This is the third part of a four-part post, to make sure you’re up to speed, best to start with Part 1.
Getting up in the morning ranks among my three least favorite things to do (the other two of course being hiking and squeezing lemon into my wounds (the sting means it’s working)).
But waking up atop Clouds Rest proved to me that opening your eyes and standing up in the morning can in fact be the highlight of your day (which means that the rest will be a disappointment).
I highly recommend it.
Moist and I plan to conquer Half Dome today, and knowing that the Half Dome will get crowded as the day goes on (yes, our intuition is incredible), we bid farewell to our family of camping friends and head down the southern side of the mountain (and yes, we make sure to complete our daily (naked) surya namaskara).
With renewed spirits (and plenty of downhill in front of us), we merrily float down the switchbacks losing nearly 3,000 feet of elevation before meeting the Tenaya Lake Trail.
We take a right.
Having made surprisingly good time, we fill up on water (there are no water sources on the Half Dome trail) and skip down the trail just a half mile or so to where we meet the trail leading up Half Dome (and the first of many annoying signs).
Knowing that we are about to rebound from our massive loss in elevation, we stash our bear canisters and extra gear amongst the trees and begin an easy slackpack to the top.
Except it isn’t an easy slackpack.
Once you venture beyond the signs yelling at you to have a permit, the trail begins to climb and it doesn’t stop until you find yourself atop the Dome of Half (in other words, it’s awful).
When we reach the base of the subdome, we find a ranger guarding the trail, asking hikers for their permits and group’s information (Moist Fox, party of two).
We are already winded and things only get steeper as we climb through rocky switchbacks to the subdome’s invisible summit and the base of the final climb.
The subdome trail is not obvious at times, and since the rocks are crowded with winded daywalkers, we take to simply walking up the granite slabs towards the top (because ultimately, the direction you want to go is up).
Reaching the top of the subdome we finally get a firsthand glimpse at the infamous cables leading up Half Dome. Only about five or six people are on the cables, and they are moving incredibly slow. What a bunch of wieners.
However, as we approach the base, it becomes clear just how steep the Half Dome trail is (really fucking steep).
My initial reaction?
People for sure fall and die trying to make it up this thing (apparently around 20 people so far).
Wooden planks lay across the trail, marking each pair of cable-securing posts. These planks offer a precarious yet reasonably comfortably place to rest whilst climbing.
At the start of the cables is a pile of gloves (where they come from, I do not know) that hikers are encouraged to take and use whilst climbing and descending. Psssh, I don’t need no stinkin’ gloves.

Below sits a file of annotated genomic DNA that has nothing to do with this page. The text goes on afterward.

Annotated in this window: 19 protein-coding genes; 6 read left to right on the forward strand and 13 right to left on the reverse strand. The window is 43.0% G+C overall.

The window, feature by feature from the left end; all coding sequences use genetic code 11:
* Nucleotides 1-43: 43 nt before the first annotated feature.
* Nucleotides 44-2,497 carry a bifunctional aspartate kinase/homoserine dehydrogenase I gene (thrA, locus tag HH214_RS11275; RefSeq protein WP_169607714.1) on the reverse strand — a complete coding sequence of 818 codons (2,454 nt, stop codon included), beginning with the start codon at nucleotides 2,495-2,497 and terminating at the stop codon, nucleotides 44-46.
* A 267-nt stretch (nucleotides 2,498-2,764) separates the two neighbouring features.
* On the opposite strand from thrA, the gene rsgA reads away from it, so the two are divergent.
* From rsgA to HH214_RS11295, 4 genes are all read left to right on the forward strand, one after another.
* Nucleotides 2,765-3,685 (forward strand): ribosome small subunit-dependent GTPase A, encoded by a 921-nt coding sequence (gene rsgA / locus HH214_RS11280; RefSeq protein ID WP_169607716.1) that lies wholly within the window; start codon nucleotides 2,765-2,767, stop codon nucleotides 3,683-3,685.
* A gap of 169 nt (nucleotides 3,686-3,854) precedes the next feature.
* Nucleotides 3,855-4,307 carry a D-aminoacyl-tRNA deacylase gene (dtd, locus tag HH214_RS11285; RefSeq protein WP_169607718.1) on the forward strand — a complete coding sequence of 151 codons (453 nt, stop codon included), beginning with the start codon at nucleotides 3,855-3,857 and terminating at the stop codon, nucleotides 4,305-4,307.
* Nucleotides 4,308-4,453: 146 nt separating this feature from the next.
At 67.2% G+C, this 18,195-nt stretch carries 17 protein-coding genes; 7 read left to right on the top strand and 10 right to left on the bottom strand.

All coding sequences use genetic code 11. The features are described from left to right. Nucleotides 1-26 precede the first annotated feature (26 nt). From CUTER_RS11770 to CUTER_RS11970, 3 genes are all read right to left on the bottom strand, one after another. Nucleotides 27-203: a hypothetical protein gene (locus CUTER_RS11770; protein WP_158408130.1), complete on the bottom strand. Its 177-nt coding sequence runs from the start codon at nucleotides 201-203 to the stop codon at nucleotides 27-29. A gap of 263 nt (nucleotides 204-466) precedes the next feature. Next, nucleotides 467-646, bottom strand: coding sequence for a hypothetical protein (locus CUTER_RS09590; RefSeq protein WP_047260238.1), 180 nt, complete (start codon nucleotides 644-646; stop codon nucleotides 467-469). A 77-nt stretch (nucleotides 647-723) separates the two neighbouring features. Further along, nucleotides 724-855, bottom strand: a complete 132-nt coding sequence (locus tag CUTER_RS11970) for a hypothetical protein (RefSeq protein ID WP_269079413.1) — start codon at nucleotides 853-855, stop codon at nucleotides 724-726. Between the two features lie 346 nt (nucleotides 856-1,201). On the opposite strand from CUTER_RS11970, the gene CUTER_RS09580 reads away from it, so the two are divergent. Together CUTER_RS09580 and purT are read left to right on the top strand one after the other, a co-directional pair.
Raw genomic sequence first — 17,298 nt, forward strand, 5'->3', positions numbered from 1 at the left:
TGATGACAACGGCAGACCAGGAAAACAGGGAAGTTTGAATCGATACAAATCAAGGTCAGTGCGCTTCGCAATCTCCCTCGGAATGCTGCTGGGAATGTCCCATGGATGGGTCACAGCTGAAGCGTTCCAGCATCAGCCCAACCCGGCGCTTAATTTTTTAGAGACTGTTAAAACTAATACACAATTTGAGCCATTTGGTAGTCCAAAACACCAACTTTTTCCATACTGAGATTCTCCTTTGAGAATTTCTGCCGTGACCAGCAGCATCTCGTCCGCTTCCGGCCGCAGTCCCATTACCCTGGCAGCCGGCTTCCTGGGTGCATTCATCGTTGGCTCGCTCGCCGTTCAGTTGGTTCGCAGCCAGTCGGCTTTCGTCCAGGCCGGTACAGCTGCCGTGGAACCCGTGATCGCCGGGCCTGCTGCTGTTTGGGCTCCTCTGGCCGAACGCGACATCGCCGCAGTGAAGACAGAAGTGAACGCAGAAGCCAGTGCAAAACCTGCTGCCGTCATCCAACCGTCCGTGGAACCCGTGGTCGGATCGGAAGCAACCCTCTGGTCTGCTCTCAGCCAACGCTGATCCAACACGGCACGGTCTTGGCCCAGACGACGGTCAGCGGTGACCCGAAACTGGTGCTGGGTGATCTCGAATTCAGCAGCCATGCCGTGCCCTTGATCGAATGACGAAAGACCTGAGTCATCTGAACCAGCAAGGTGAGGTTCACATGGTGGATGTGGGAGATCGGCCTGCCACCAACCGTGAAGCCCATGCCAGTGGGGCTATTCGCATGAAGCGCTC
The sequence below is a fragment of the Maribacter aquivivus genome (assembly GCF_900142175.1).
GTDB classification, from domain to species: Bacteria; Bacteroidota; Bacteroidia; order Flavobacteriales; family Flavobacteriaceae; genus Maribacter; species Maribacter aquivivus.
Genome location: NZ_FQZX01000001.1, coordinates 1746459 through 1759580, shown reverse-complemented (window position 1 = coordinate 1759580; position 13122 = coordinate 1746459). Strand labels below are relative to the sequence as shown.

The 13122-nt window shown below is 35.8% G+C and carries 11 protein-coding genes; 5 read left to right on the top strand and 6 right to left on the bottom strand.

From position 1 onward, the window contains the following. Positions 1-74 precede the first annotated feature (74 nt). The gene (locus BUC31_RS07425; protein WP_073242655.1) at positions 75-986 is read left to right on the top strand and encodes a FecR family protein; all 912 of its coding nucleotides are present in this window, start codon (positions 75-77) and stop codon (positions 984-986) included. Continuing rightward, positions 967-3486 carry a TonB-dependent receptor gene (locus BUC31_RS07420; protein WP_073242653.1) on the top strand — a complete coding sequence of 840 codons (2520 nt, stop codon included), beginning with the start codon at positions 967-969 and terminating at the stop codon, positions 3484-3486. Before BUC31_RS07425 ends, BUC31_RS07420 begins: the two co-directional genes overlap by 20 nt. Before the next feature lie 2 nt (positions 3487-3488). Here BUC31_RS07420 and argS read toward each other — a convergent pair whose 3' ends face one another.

I try my luck powering up the cables and quickly decide that this is the wrong way to go about things (this realization coincides with my legs’ decision to stop working). Fortunately, I am the only person on the cables and I can rest without impeding the progress of others.
It also quickly becomes apparent why gloves would have been a good idea (I’ve come too far).
The rock between the cables has been rubbed smooth by the feet of hundreds of thousands of visitors, and my shoes threaten to slide backwards with each step.
I slowly make upwards progress, each step covering more vertical than horizontal distance as I strenuously inch from one plank to the next.
The grade of the trail is such that if you slipped, you would not be able to arrest your fall, and that if not for the cables, you would need to keep all of your weight forward at all times to keep yourself upright.
Basically imagine the steepest slope you think you’re capable of walking up, and then imagine something steeper than that.
Did I mention that the trail is steep?
Finally reaching the summit I look around and realize that the view I left behind on Clouds Rest was superior to this, but I am happy to finally be standing atop Yosemite’s most iconic feature.
Lounging around, watching chipmunks rummage through unguarded packs, I hear a yelp and turn to see a girl explaining to her dad how she managed to drop her gloves over the edge.
Curious as to how far the gloves have fallen, I peek over the edge and see them resting on a ledge about thirty feet below. A ledge that appears to be easily accessible via hopping down giant rock steps just above it.
Not wanting the girl’s hands to suffer a fate similar to my own, I offer my assistance which the father adamantly refuses. What a wiener.
I tell him that I am going down to get the gloves regardless, and when I return (unscathed, I might add) his daughter is overjoyed to have her gloves back (likely because she has narrowly escaped a beating).
Despite his daughter’s relief, said dad tells me that I am an idiot and I tell him that nobody will believe his death wasn’t an accident. Seriously, what a wiener.
Continued in Hiking Yosemite Part IV: The Mist Trail.